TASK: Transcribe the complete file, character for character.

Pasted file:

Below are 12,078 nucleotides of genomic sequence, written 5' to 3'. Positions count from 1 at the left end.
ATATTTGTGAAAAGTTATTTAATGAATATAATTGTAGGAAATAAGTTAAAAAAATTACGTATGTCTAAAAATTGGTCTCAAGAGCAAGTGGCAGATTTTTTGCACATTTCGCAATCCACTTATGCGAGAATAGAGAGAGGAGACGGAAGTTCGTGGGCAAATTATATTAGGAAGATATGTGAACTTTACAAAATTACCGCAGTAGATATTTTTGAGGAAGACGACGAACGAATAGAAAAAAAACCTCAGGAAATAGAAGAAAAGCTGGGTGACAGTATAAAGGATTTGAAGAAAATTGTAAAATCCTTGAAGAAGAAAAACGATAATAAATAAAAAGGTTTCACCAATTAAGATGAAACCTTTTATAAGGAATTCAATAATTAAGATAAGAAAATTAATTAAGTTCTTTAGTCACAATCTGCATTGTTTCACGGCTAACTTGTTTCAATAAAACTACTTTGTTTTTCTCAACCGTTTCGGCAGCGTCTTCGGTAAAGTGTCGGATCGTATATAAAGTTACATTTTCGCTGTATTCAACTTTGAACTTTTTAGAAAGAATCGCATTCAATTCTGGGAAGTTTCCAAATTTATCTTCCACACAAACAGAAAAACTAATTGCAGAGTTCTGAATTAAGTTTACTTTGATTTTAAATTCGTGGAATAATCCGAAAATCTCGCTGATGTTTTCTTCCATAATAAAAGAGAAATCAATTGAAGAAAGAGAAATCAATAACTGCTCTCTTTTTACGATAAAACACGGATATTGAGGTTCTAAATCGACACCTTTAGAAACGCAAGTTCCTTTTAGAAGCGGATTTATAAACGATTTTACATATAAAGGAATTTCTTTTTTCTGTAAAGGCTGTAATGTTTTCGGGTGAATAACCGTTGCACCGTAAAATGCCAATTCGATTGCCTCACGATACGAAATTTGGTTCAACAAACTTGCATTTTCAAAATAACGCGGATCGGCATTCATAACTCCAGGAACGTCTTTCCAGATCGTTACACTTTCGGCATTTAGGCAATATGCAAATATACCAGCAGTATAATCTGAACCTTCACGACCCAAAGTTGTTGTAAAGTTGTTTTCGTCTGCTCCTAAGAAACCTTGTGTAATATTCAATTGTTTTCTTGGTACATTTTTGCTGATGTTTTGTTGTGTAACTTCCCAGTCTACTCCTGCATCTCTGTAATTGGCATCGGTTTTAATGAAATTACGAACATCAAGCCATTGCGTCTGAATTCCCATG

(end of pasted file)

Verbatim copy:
Below are 12,078 nucleotides of genomic sequence, written 5' to 3'. Positions count from 1 at the left end.
ATATTTGTGAAAAGTTATTTAATGAATATAATTGTAGGAAATAAGTTAAAAAAATTACGTATGTCTAAAAATTGGTCTCAAGAGCAAGTGGCAGATTTTTTGCACATTTCGCAATCCACTTATGCGAGAATAGAGAGAGGAGACGGAAGTTCGTGGGCAAATTATATTAGGAAGATATGTGAACTTTACAAAATTACCGCAGTAGATATTTTTGAGGAAGACGACGAACGAATAGAAAAAAAACCTCAGGAAATAGAAGAAAAGCTGGGTGACAGTATAAAGGATTTGAAGAAAATTGTAAAATCCTTGAAGAAGAAAAACGATAATAAATAAAAAGGTTTCACCAATTAAGATGAAACCTTTTATAAGGAATTCAATAATTAAGATAAGAAAATTAATTAAGTTCTTTAGTCACAATCTGCATTGTTTCACGGCTAACTTGTTTCAATAAAACTACTTTGTTTTTCTCAACCGTTTCGGCAGCGTCTTCGGTAAAGTGTCGGATCGTATATAAAGTTACATTTTCGCTGTATTCAACTTTGAACTTTTTAGAAAGAATCGCATTCAATTCTGGGAAGTTTCCAAATTTATCTTCCACACAAACAGAAAAACTAATTGCAGAGTTCTGAATTAAGTTTACTTTGATTTTAAATTCGTGGAATAATCCGAAAATCTCGCTGATGTTTTCTTCCATAATAAAAGAGAAATCAATTGAAGAAAGAGAAATCAATAACTGCTCTCTTTTTACGATAAAACACGGATATTGAGGTTCTAAATCGACACCTTTAGAAACGCAAGTTCCTTTTAGAAGCGGATTTATAAACGATTTTACATATAAAGGAATTTCTTTTTTCTGTAAAGGCTGTAATGTTTTCGGGTGAATAACCGTTGCACCGTAAAATGCCAATTCGATTGCCTCACGATACGAAATTTGGTTCAACAAACTTGCATTTTCAAAATAACGCGGATCGGCATTCATAACTCCAGGAACGTCTTTCCAGATCGTTACACTTTCGGCATTTAGGCAATATGCAAATATACCAGCAGTATAATCTGAACCTTCACGACCCAAAGTTGTTGTAAAGTTGTTTTCGTCTGCTCCTAAGAAACCTTGTGTAATATTCAATTGTTTTCTTGGTACATTTTTGCTGATGTTTTGTTGTGTAACTTCCCAGTCTACTCCTGCATCTCTGTAATTGGCATCGGTTTTAATGAAATTACGAACATCAAGCCATTGCGTCTGAATTCCCATG